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Next: , Previous: Major Modes, Up: Top


29 Indentation

This chapter describes the Emacs commands that add, remove, or adjust indentation.

<TAB>
Indent the current line “appropriately” in a mode-dependent fashion.
C-j
Perform <RET> followed by <TAB> (newline-and-indent).
M-^
Merge the previous and the current line (delete-indentation). This would cancel the effect of a preceding C-j.
C-M-o
Split the current line at point; text on the line after point becomes a new line indented to the same column where point is located (split-line).
M-m
Move (forward or back) to the first nonblank character on the current line (back-to-indentation).
C-M-\
Indent lines in the region to the same column (indent-region).
C-x <TAB>
Shift lines in the region rigidly right or left (indent-rigidly).
M-i
Indent from point to the next prespecified tab stop column (tab-to-tab-stop).
M-x indent-relative
Indent from point to under an indentation point in the previous line.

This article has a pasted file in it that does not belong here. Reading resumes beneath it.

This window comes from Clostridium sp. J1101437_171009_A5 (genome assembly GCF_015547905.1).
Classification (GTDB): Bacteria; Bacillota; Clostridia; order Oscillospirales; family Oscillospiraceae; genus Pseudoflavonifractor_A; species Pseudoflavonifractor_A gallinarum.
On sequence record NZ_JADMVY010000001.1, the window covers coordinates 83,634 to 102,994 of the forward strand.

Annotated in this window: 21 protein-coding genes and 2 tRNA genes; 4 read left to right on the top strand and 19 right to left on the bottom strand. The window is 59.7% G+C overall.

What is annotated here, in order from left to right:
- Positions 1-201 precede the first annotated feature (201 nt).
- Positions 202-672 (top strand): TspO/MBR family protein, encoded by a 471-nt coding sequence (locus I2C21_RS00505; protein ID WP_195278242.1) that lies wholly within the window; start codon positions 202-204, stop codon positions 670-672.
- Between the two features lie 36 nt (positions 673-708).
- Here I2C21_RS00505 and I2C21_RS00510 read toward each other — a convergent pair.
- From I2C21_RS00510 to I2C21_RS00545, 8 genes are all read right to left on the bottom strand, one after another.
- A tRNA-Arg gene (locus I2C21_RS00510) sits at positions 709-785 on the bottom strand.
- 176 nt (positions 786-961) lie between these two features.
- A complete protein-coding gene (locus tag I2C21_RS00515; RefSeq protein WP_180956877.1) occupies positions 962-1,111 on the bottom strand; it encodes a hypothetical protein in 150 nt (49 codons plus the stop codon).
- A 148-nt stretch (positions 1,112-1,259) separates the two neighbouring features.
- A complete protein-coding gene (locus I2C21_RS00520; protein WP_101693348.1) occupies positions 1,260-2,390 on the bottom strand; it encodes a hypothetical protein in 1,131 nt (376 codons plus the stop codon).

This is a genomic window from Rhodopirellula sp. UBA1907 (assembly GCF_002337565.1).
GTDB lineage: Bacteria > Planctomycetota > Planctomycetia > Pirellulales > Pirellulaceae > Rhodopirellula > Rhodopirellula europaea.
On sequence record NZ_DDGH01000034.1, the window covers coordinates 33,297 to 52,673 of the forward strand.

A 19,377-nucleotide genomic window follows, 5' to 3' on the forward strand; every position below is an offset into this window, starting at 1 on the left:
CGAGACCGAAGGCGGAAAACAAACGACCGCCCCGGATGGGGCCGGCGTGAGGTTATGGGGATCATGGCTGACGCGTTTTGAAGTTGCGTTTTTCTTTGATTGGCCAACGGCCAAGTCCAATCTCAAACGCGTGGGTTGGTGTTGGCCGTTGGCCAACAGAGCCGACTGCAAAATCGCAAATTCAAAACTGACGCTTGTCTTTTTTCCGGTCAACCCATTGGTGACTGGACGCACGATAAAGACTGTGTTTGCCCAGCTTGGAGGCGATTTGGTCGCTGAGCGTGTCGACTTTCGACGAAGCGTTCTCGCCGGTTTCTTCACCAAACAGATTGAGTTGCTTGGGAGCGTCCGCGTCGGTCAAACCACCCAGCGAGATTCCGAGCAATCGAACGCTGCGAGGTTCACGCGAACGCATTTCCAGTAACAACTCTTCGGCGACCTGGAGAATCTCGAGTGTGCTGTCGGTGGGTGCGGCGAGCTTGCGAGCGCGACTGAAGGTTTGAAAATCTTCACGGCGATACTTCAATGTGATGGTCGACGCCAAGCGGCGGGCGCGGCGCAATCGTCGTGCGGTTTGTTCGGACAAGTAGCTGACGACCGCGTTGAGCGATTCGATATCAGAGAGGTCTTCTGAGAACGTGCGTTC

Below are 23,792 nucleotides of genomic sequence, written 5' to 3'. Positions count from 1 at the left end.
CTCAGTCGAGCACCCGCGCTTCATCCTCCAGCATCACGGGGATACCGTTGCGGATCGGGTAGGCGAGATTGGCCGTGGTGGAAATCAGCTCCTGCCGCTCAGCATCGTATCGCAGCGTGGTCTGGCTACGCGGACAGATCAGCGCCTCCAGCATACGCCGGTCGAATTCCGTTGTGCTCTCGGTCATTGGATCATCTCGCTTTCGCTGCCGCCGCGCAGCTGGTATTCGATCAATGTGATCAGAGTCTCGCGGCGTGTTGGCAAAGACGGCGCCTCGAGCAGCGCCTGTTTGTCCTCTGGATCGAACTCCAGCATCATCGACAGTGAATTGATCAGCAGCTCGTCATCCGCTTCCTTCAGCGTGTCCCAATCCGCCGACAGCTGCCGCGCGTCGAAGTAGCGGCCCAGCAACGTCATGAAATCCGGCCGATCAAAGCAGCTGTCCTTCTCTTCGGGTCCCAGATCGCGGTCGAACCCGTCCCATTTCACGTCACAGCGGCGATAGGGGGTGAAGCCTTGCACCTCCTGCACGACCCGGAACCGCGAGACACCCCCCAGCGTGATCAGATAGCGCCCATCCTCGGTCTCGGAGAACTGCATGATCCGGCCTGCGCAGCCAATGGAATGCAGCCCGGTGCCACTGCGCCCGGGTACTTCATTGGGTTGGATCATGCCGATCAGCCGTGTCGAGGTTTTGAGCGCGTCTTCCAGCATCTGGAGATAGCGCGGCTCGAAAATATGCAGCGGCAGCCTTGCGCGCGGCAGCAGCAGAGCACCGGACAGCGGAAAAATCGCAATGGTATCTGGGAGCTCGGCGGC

Emacs supports four general categories of operations that could all be called `indentation':

  1. Insert a tab character. You can type C-q <TAB> to do this.

    A tab character is displayed as a stretch of whitespace which extends to the next display tab stop position, and the default width of a tab stop is eight. See Display Custom, for more details.

  2. Insert whitespace up to the next tab stop. You can set tab stops at your choice of column positions, then type M-i to advance to the next tab stop. The default tab stop settings have a tab stop every eight columns, which means by default M-i inserts a tab character. To set the tab stops, use M-x edit-tab-stops.
  3. Align a line with the previous line. More precisely, the command M-x indent-relative indents the current line under the beginning of some word in the previous line. In Fundamental mode and in Text mode, <TAB> runs the command indent-relative.
  4. The most sophisticated method is syntax-driven indentation. Most programming languages have an indentation convention. For Lisp code, lines are indented according to their nesting in parentheses. C code uses the same general idea, but many details are different.

    Type <TAB> to do syntax-driven indentation, in a mode that supports it. It realigns the current line according with the syntax of the preceding lines. No matter where in the line you are when you type <TAB>, it aligns the line as a whole.

Normally, most of the above methods insert an optimal mix of tabs and spaces to align to the desired column. See Just Spaces, for how to disable use of tabs. However, C-q <TAB> always inserts a tab, even when tabs are disabled for the indentation commands.


 
 
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